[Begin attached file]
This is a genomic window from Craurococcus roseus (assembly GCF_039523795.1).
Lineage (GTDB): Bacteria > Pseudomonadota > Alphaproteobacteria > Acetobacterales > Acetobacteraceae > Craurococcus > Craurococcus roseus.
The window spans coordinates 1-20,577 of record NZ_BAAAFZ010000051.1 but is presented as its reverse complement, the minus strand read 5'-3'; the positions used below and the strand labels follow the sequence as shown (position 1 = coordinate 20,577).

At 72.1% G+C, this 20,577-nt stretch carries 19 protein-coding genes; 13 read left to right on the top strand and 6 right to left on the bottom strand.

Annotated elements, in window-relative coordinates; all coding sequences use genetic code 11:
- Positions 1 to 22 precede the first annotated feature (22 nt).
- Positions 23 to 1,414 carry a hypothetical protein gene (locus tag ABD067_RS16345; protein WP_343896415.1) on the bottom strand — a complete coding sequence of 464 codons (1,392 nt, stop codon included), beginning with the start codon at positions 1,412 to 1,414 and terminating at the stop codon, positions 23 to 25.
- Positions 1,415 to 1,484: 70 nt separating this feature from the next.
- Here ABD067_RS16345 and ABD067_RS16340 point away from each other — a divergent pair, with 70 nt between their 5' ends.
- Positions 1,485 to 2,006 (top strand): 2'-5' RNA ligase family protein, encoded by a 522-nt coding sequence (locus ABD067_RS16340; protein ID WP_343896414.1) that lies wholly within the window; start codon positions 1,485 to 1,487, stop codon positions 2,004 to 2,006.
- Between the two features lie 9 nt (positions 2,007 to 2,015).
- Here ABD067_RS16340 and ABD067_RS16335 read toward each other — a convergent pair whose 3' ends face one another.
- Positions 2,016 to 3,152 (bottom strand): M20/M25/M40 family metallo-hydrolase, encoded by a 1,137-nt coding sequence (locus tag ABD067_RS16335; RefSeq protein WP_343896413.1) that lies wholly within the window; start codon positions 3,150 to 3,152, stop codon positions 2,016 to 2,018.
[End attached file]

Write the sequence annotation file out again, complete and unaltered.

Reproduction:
This is a genomic window from Craurococcus roseus (assembly GCF_039523795.1).
Lineage (GTDB): Bacteria > Pseudomonadota > Alphaproteobacteria > Acetobacterales > Acetobacteraceae > Craurococcus > Craurococcus roseus.
The window spans coordinates 1-20,577 of record NZ_BAAAFZ010000051.1 but is presented as its reverse complement, the minus strand read 5'-3'; the positions used below and the strand labels follow the sequence as shown (position 1 = coordinate 20,577).

At 72.1% G+C, this 20,577-nt stretch carries 19 protein-coding genes; 13 read left to right on the top strand and 6 right to left on the bottom strand.

Annotated elements, in window-relative coordinates; all coding sequences use genetic code 11:
- Positions 1 to 22 precede the first annotated feature (22 nt).
- Positions 23 to 1,414 carry a hypothetical protein gene (locus tag ABD067_RS16345; protein WP_343896415.1) on the bottom strand — a complete coding sequence of 464 codons (1,392 nt, stop codon included), beginning with the start codon at positions 1,412 to 1,414 and terminating at the stop codon, positions 23 to 25.
- Positions 1,415 to 1,484: 70 nt separating this feature from the next.
- Here ABD067_RS16345 and ABD067_RS16340 point away from each other — a divergent pair, with 70 nt between their 5' ends.
- Positions 1,485 to 2,006 (top strand): 2'-5' RNA ligase family protein, encoded by a 522-nt coding sequence (locus ABD067_RS16340; protein ID WP_343896414.1) that lies wholly within the window; start codon positions 1,485 to 1,487, stop codon positions 2,004 to 2,006.
- Between the two features lie 9 nt (positions 2,007 to 2,015).
- Here ABD067_RS16340 and ABD067_RS16335 read toward each other — a convergent pair whose 3' ends face one another.
- Positions 2,016 to 3,152 (bottom strand): M20/M25/M40 family metallo-hydrolase, encoded by a 1,137-nt coding sequence (locus tag ABD067_RS16335; RefSeq protein WP_343896413.1) that lies wholly within the window; start codon positions 3,150 to 3,152, stop codon positions 2,016 to 2,018.